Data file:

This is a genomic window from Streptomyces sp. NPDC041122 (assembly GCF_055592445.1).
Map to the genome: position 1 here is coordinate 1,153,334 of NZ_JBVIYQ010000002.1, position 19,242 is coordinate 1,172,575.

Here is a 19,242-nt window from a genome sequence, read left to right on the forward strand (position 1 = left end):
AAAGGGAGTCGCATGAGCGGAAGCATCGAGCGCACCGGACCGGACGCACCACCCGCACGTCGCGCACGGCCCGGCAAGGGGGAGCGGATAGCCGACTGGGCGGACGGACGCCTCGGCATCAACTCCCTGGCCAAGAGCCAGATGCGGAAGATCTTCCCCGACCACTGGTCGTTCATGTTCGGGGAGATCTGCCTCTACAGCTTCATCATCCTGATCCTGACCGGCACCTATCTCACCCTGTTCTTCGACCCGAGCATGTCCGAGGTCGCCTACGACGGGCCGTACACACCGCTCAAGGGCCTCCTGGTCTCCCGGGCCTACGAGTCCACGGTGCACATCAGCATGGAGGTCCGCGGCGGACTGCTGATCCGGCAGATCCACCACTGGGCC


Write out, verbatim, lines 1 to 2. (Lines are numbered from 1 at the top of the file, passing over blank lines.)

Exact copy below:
This is a genomic window from Streptomyces sp. NPDC041122 (assembly GCF_055592445.1).
Map to the genome: position 1 here is coordinate 1,153,334 of NZ_JBVIYQ010000002.1, position 19,242 is coordinate 1,172,575.